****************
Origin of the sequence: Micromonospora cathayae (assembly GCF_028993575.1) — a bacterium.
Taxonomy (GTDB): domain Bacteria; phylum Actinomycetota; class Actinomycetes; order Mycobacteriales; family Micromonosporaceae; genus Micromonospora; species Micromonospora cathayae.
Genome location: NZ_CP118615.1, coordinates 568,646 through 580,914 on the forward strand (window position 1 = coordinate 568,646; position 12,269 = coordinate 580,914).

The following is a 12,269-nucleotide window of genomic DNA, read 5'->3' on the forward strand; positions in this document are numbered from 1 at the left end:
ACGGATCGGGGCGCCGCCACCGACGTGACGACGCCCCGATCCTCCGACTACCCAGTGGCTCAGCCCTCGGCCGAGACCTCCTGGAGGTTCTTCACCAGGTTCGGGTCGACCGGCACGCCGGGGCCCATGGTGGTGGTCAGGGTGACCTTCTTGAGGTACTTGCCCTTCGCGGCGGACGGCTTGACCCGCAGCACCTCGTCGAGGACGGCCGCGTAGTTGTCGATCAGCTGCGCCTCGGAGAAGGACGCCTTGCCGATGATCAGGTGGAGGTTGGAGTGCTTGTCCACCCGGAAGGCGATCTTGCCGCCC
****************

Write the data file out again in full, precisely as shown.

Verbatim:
Origin of the sequence: Micromonospora cathayae (assembly GCF_028993575.1) — a bacterium.
Taxonomy (GTDB): domain Bacteria; phylum Actinomycetota; class Actinomycetes; order Mycobacteriales; family Micromonosporaceae; genus Micromonospora; species Micromonospora cathayae.
Genome location: NZ_CP118615.1, coordinates 568,646 through 580,914 on the forward strand (window position 1 = coordinate 568,646; position 12,269 = coordinate 580,914).

The following is a 12,269-nucleotide window of genomic DNA, read 5'->3' on the forward strand; positions in this document are numbered from 1 at the left end:
ACGGATCGGGGCGCCGCCACCGACGTGACGACGCCCCGATCCTCCGACTACCCAGTGGCTCAGCCCTCGGCCGAGACCTCCTGGAGGTTCTTCACCAGGTTCGGGTCGACCGGCACGCCGGGGCCCATGGTGGTGGTCAGGGTGACCTTCTTGAGGTACTTGCCCTTCGCGGCGGACGGCTTGACCCGCAGCACCTCGTCGAGGACGGCCGCGTAGTTGTCGATCAGCTGCGCCTCGGAGAAGGACGCCTTGCCGATGATCAGGTGGAGGTTGGAGTGCTTGTCCACCCGGAAGGCGATCTTGCCGCCC